He looks happy. That’s the first word that comes to mind, upon studying his profile picture. He’s on the chubby side – like a dark-haired Santa Claus. Holding a big mug, his jolly cheeks glow beyond his short, dark brown scruffy beard.

His albums are filled with good-time pictures of his kids. His kids. They look happy, too.

“Is that him?” friends question, their bodies huddled around the laptop screen perched atop a pillow on a mattress placed on the floor.

Bailey and Tyler decide to call their mom. She would know if it was him or not. But it seemed that it had taken forever before they could have closure, as the phone signal was dropped again and again, and nervous texts were abound.

For their mom, the news was only a bit surprising. She knew her daughters had the information they needed to find him. Still, there lay a pit of worry dug inside her mind.

How would he treat her girls, after he gave not so much as a glance their way for 16 years? Does he even want to see them?  She was afraid for them. They are too special.

But she knew she had raised her girls as strong, independent women. No matter the outcome, she had the confidence that they already had all they needed in their life. She made sure of it.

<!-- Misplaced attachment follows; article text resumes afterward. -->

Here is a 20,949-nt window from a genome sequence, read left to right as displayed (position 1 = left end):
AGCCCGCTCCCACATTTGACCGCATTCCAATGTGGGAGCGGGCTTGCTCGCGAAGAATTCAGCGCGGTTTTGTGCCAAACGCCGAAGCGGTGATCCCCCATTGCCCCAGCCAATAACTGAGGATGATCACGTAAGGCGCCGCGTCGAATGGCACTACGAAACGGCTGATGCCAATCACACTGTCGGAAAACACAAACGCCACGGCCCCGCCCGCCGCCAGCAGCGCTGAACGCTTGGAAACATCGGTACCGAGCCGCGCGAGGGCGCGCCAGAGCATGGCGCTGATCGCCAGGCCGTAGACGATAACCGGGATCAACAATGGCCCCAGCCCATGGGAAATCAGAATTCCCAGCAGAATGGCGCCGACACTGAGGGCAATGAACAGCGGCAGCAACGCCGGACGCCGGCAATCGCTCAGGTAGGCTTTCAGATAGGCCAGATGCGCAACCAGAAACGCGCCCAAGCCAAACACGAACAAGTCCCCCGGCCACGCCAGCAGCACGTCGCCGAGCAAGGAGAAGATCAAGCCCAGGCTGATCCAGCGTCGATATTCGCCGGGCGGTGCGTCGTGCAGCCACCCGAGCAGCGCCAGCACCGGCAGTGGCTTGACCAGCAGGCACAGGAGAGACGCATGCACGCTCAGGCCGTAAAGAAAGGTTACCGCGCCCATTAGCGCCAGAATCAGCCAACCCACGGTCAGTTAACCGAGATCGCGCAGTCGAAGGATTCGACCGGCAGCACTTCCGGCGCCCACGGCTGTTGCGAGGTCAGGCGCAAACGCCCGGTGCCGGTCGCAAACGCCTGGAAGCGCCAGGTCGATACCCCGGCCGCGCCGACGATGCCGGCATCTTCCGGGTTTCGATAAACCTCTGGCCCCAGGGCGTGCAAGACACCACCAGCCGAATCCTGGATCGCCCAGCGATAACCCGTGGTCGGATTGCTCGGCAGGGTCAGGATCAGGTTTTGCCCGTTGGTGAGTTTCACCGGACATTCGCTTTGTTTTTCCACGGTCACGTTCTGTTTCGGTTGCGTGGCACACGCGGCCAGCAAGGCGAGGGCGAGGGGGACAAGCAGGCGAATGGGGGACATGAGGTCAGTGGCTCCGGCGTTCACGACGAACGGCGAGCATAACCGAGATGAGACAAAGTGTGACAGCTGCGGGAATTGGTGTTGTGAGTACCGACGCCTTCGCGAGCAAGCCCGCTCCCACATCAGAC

It was 12 a.m.; a hybrid of giggles and screams filtered through the small room and echoed through the dorm hallways at Texas A&M. July 23rd was the day Bailey and Tyler found their biological father on Facebook.

After 20 minutes of intense jitters and continuance of giggles shared between friends and themselves, the group of friends had calmed down long enough that the room began to grow quieter. Bailey and Tyler still had a decision to make.

It was Bailey who decided to message him using her account, after talking it over with her sister – and of course, her mom. This would be the first time at attempting to contact their father. She begins to type:

“Hi, my name is Bailey, and I’m assuming you know who I am…”

Months went by. It felt so strange for the twins to know that their father lived so close all their lives. It’s easy to forget how big Texas really is. Tyler couldn’t help but notice the occasional man in the superstore. That could be him – the beard, the eyes. Ever since seeing that picture, she couldn’t help but wonder. There were many who looked just the same. But for all she knew, she could have passed him by on the street without as much as a glance at each other.


From this experience, Bailey and Tyler didn’t gain a relationship with the father they wish they knew. In fact, he never responded. He chose to block them on Facebook, as he had chosen to block them out of his life. But something was gained, something that has become a stepping stone in their life: Patience.

And Justin was one of the first to remind them of this important virtue; that sometimes people do not come into one’s life because it is not the right time. Bailey and Tyler cannot tell the future. They don’t know if they will ever meet their biological father. But along with patience, they have learned that they already have a family, the one that has been with them all along.